An aerial view of Necsa’s complex at Pelindaba, west of Pretoria
Photo by: Duane Daws/Creamer Media
The South African Nuclear Energy Corporation (Necsa) announced on Tuesday that there had been a “non-risk” incident at its NTP Radioisotopes subsidiary. This incident resulted in the activation of safety protocols, which temporarily halted the production of medical radioisotopes. At no time was there any danger to people, property or the environment, Necsa assured.
The event took place on May 31. It was described as a “minor technical problem” which resulted in the detection of a “slight hydrogen excess” in one of NTP’s production hot cells. Radioisotope production was suspended at once. A hot cell is a shielded radiation containment chamber, with a window, in which nuclear materials are handled, using remotely-operated manipulators (also known as waldoes).
“Safety is Necsa’s highest priority,” affirmed CEO Phumzile Tshelane. “Internal oversight for Quality Control, Quality Assurance and Nuclear safety is monitored and strengthened continually. We observe regular compliance and assurance exercises.” He commended NTP’s staff for their company’s “impressive performance”.
“The Necsa Group operates strictly in accordance with its prescribed governance framework and regulations,” assured board chairperson Dr Kelvin Kemm. “We are in the humanitarian business of saving lives and will resume production of medical isotopes as soon as safety protocols allow. I fully support the CEO’s decision to suspend production temporarily.”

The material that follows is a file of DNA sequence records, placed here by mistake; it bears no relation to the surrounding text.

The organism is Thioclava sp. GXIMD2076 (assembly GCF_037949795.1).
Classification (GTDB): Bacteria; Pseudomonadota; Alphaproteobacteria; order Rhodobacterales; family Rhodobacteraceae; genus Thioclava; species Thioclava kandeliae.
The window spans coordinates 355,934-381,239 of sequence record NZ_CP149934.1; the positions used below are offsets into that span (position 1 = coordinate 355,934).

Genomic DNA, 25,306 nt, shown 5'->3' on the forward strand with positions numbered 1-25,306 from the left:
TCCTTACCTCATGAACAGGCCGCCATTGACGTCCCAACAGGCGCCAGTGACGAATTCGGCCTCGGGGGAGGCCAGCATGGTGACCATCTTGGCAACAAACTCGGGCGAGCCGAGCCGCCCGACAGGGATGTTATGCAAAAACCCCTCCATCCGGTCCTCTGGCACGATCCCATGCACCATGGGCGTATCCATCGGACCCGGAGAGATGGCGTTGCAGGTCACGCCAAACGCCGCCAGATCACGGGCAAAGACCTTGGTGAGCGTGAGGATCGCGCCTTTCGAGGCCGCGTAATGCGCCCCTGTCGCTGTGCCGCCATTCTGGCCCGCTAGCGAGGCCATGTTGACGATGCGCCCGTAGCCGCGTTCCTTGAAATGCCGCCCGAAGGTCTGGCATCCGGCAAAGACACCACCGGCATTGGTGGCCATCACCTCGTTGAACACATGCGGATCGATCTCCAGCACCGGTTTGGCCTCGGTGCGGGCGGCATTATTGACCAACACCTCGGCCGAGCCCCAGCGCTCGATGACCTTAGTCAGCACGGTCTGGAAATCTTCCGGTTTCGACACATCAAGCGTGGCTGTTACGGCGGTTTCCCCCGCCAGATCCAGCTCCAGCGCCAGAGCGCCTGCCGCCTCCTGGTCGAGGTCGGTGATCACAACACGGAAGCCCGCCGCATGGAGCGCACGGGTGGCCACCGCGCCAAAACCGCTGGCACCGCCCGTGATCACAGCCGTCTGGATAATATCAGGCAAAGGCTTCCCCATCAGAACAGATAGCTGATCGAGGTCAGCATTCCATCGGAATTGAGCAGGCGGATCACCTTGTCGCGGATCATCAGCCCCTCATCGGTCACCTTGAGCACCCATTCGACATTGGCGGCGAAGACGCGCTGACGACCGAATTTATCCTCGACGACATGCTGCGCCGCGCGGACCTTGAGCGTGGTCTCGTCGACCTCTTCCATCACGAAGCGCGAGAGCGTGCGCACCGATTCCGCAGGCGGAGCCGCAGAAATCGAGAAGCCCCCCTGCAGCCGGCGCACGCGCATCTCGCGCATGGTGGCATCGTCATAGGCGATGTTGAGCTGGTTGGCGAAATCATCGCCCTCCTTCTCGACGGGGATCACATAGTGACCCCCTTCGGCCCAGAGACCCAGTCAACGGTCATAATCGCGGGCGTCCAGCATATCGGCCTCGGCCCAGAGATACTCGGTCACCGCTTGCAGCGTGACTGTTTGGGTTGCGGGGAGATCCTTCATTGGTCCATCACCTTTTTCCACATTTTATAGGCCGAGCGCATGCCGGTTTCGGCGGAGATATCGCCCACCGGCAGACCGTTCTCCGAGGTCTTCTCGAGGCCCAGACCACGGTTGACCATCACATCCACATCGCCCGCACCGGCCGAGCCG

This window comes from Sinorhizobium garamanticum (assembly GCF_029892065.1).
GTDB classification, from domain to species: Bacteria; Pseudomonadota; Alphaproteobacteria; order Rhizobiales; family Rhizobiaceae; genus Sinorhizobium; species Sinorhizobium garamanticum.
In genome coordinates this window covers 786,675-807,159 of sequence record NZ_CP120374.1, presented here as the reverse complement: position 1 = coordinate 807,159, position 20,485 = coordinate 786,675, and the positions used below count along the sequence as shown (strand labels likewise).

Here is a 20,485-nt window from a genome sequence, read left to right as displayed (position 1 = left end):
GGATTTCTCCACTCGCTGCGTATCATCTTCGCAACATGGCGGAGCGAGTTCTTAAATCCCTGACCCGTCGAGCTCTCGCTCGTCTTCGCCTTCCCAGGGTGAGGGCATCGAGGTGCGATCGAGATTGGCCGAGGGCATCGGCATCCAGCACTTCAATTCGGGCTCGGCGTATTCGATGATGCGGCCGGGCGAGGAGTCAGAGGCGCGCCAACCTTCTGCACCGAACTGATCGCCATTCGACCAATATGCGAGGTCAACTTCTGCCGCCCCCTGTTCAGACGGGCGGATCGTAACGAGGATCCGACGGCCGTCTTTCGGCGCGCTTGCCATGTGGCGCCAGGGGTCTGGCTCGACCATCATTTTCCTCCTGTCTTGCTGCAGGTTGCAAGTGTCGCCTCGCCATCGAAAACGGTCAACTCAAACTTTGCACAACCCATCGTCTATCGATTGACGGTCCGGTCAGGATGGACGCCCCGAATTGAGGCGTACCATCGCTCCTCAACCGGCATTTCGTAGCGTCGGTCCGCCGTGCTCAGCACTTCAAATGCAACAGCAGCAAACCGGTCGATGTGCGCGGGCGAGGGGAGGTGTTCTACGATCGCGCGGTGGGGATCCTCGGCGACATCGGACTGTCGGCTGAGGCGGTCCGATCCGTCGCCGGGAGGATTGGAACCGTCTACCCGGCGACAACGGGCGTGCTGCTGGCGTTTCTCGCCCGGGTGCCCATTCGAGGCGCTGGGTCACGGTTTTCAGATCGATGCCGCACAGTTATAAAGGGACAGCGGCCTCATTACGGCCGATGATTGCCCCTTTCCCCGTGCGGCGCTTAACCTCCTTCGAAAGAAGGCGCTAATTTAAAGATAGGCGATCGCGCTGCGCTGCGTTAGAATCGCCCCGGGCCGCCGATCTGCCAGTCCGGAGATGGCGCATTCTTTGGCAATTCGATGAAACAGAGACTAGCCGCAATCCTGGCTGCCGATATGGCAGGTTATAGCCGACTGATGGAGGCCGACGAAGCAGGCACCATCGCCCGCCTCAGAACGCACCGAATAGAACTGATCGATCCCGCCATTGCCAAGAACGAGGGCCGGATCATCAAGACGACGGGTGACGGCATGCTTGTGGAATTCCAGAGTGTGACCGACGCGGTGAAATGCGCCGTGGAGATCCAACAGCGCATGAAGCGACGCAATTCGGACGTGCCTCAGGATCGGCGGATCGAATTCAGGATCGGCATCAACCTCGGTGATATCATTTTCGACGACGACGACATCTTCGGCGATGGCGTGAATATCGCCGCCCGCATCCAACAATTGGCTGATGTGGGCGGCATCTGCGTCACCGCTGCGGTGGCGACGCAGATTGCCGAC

The corporation has given the assurance that it maintains global best practice regarding nuclear safety. It pointed out that the safe management of nuclear technologies and material was of the utmost importance under the terms of its licence. It is required to report all incidents to the National Nuclear Regulator (NNR). This incident was immediately reported to the NNR.
“On 14 May, before a crowd of 1 000 people from 72 countries, Necsa received a prestigious award at the annual AtomExpo [forum] in Sochi, Russia (site of the 2014 Winter Olympics) for the world’s best non-power project,” highlighted Tshelane. “Necsa was described as the world’s best nuclear medicine company. The awards committee praised Necsa’s contribution to world peace in recognition of it maintaining uninterrupted production while its scientists converted the Safari reactor from using bomb grade uranium to civilian grade.”